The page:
Maybe God doesn’t expect people of faith to agree on everything. Maybe God wants us to feel cross-pressured, uncertain and confused. If we are to grow in love we must listen to people who see through other windows because they live in other rooms.
How can post-evangelical Christians talk about a loving God when the God described in many biblical texts appears to be otherwise? We must explain why, evaluated by the standards of Jesus, God comes off so badly in much of the Bible.
We want our children to come of age hearing the same message of civil religion in church, at their “Christian school” and on Fox News. For those who live in this kind of environment, reparations talk sounds like heresy.
In the Southern Baptist Convention no one has the power to tell local Baptist congregations who they can and cannot ordain to ministry. When abuse comes to light, the church sends the offending pastor on his way with a glowing letter of recommendation because congregational morale would suffer if the truth came out.
Jerry Falwell Jr. is fine with Jesus setting up his Sermon on the Mount kingdom when he returns on the clouds of glory. In the meantime, however, Jerry Jr. has a different kind of savior in mind. Somebody big, mean, nasty and profane, the kind of guy the baddies can’t push around. Donald Trump looks like that man.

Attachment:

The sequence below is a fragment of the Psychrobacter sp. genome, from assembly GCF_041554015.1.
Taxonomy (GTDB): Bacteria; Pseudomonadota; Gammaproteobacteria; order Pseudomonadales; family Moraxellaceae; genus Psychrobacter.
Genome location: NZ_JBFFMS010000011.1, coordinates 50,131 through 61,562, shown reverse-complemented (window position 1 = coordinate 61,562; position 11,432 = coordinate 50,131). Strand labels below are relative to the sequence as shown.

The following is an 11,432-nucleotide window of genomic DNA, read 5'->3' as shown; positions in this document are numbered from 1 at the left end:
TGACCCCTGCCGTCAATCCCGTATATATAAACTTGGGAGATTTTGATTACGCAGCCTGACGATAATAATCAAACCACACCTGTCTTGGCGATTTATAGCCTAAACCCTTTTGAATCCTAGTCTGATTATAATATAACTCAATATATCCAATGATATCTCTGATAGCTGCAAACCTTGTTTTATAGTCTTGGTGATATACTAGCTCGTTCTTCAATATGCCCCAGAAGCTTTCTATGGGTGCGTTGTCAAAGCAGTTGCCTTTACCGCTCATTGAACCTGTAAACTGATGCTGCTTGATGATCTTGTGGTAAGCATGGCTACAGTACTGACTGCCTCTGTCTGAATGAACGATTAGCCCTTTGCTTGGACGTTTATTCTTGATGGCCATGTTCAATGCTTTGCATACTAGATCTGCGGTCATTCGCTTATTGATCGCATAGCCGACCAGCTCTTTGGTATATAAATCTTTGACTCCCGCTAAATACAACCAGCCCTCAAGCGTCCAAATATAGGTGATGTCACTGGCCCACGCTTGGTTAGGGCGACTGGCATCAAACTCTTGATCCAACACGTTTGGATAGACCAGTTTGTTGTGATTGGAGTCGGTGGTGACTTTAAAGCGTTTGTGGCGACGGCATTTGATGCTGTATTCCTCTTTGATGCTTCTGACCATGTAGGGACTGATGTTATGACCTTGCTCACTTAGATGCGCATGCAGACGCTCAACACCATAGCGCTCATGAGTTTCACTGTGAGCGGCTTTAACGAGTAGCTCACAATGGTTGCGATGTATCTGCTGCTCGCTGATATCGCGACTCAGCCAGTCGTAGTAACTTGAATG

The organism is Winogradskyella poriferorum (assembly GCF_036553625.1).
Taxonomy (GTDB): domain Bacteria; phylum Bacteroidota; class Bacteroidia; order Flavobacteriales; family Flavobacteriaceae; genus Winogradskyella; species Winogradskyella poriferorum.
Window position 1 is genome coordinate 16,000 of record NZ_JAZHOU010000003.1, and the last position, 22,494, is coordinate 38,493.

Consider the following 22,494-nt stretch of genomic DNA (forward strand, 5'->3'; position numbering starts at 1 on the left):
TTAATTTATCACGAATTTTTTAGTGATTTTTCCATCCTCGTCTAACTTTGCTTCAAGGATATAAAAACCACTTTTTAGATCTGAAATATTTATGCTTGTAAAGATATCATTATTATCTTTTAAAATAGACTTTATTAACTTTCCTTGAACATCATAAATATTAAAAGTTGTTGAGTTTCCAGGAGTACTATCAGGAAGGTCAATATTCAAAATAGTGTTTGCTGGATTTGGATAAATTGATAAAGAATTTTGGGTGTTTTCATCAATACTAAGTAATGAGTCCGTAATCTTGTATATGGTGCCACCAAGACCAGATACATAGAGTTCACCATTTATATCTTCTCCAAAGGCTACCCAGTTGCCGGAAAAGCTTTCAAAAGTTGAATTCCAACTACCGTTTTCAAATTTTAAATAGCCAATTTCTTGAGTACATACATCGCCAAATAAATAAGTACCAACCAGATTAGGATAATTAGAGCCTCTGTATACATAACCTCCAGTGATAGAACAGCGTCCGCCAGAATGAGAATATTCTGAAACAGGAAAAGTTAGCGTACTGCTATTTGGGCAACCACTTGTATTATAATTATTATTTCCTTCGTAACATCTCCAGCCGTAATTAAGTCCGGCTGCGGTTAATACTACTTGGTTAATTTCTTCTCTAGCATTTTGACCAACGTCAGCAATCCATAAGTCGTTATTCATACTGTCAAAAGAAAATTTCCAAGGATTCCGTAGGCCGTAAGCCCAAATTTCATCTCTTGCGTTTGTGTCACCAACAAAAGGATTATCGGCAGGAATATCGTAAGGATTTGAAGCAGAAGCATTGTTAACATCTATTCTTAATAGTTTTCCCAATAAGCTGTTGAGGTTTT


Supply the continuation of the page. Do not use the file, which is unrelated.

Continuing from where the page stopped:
The coming generation will have no morality apart from a stout belief in God. Progressive Christians can’t afford to trash the Apostles’ Creed unless we’ve come up with a fitting substitute.
If I thought Nazi-era Germany was an aberration I could probably move on; but in Donald Trump’s America, who can think that? The Church of Jesus Christ is confronted by an anti-Gospel once again. The German Church never acknowledged her complicity with the National Socialists, and the white churches of America are equally resistant to truth.
John McCain was no saint, but he pointed us to the better angels of our nature and many of us loved him for it. He treated enemies like friends. And in a messy and divided world like ours, that may be as good as it gets.
Southern Baptists’ carrot-and-stick evangelistic strategy was perfectly suited to a denomination that was born defending slavery, that came of age in a season of Jim Crow segregation, and that had spent the previous 20 years dismissing the civil rights movement as a communist plot. If the Southern Baptist hell was real, evangelism must be the first and only mission of the church.